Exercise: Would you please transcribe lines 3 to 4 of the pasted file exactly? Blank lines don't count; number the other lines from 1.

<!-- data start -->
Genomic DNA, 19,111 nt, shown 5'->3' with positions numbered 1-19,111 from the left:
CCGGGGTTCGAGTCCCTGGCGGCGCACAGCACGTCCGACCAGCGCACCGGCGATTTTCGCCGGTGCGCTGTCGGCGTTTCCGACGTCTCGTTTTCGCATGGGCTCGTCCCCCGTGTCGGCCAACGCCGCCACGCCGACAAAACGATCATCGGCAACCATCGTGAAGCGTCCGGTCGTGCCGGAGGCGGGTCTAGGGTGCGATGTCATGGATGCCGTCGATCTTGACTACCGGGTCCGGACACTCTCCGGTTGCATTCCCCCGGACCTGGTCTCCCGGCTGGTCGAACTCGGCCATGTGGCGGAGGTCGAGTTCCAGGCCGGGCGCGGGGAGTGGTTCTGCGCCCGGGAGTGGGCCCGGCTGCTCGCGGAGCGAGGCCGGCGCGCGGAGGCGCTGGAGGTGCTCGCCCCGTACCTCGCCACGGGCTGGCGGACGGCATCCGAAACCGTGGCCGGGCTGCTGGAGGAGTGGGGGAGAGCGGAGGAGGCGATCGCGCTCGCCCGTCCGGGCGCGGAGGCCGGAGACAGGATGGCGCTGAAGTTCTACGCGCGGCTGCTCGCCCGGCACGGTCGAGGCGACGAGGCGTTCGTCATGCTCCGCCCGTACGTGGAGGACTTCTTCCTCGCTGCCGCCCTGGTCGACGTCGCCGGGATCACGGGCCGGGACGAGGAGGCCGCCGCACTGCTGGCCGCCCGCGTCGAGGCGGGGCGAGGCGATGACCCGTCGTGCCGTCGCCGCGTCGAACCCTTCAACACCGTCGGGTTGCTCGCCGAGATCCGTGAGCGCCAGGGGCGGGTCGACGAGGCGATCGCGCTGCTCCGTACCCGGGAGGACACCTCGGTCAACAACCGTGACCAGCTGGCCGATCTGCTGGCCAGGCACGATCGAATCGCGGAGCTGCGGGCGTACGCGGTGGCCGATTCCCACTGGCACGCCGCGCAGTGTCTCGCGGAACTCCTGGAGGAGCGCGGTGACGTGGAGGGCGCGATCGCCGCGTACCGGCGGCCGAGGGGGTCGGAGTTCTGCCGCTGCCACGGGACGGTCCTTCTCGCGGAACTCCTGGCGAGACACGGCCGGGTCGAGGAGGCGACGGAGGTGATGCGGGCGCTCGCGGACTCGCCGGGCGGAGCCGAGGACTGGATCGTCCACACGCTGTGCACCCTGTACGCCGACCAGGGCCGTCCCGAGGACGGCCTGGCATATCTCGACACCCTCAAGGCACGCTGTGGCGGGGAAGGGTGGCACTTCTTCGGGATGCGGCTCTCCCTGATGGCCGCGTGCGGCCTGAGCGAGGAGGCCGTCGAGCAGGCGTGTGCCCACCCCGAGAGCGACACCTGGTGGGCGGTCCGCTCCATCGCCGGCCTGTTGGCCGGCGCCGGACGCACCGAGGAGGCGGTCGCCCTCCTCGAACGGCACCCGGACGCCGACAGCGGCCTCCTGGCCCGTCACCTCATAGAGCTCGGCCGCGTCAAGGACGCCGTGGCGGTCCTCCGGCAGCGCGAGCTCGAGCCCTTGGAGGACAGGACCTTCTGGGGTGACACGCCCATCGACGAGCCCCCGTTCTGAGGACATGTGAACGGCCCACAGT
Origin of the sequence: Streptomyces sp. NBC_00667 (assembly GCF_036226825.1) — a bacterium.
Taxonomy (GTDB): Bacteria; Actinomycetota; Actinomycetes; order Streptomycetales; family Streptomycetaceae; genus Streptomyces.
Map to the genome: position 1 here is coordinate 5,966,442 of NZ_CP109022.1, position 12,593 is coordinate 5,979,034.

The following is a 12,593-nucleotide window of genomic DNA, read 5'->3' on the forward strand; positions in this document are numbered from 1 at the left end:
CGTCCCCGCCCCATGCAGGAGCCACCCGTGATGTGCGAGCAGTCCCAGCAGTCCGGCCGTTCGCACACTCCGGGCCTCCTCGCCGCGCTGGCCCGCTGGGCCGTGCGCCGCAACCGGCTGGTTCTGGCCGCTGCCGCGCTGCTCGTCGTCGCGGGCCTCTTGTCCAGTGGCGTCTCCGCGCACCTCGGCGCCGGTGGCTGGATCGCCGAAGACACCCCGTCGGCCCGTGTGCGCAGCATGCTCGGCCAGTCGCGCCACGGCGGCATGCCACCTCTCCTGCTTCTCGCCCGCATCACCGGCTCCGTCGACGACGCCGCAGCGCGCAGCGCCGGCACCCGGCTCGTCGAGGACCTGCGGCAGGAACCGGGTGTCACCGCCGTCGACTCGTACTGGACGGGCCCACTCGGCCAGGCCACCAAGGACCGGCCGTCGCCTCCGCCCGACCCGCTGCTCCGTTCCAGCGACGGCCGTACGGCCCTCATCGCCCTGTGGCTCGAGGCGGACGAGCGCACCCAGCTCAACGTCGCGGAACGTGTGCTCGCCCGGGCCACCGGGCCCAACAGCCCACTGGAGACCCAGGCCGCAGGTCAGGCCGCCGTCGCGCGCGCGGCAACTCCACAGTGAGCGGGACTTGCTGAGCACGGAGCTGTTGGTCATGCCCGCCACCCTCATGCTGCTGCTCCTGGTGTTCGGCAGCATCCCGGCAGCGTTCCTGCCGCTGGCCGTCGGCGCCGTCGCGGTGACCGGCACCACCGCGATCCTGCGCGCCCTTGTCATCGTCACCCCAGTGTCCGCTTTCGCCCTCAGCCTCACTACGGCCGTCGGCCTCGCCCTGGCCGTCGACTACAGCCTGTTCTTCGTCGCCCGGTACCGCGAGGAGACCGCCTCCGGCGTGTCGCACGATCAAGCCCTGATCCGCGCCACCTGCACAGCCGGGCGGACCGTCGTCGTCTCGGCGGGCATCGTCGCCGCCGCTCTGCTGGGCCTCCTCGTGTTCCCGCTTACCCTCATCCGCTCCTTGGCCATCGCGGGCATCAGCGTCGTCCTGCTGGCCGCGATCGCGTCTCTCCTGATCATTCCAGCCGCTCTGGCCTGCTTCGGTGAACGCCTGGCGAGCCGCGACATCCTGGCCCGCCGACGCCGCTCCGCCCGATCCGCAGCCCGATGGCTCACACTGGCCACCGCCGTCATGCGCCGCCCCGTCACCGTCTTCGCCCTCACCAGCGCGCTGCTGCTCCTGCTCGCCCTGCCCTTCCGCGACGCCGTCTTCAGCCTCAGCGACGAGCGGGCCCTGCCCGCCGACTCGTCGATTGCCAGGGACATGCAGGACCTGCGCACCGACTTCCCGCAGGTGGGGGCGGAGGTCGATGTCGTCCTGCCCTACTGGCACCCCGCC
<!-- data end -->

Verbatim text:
Origin of the sequence: Streptomyces sp. NBC_00667 (assembly GCF_036226825.1) — a bacterium.
Taxonomy (GTDB): Bacteria; Actinomycetota; Actinomycetes; order Streptomycetales; family Streptomycetaceae; genus Streptomyces.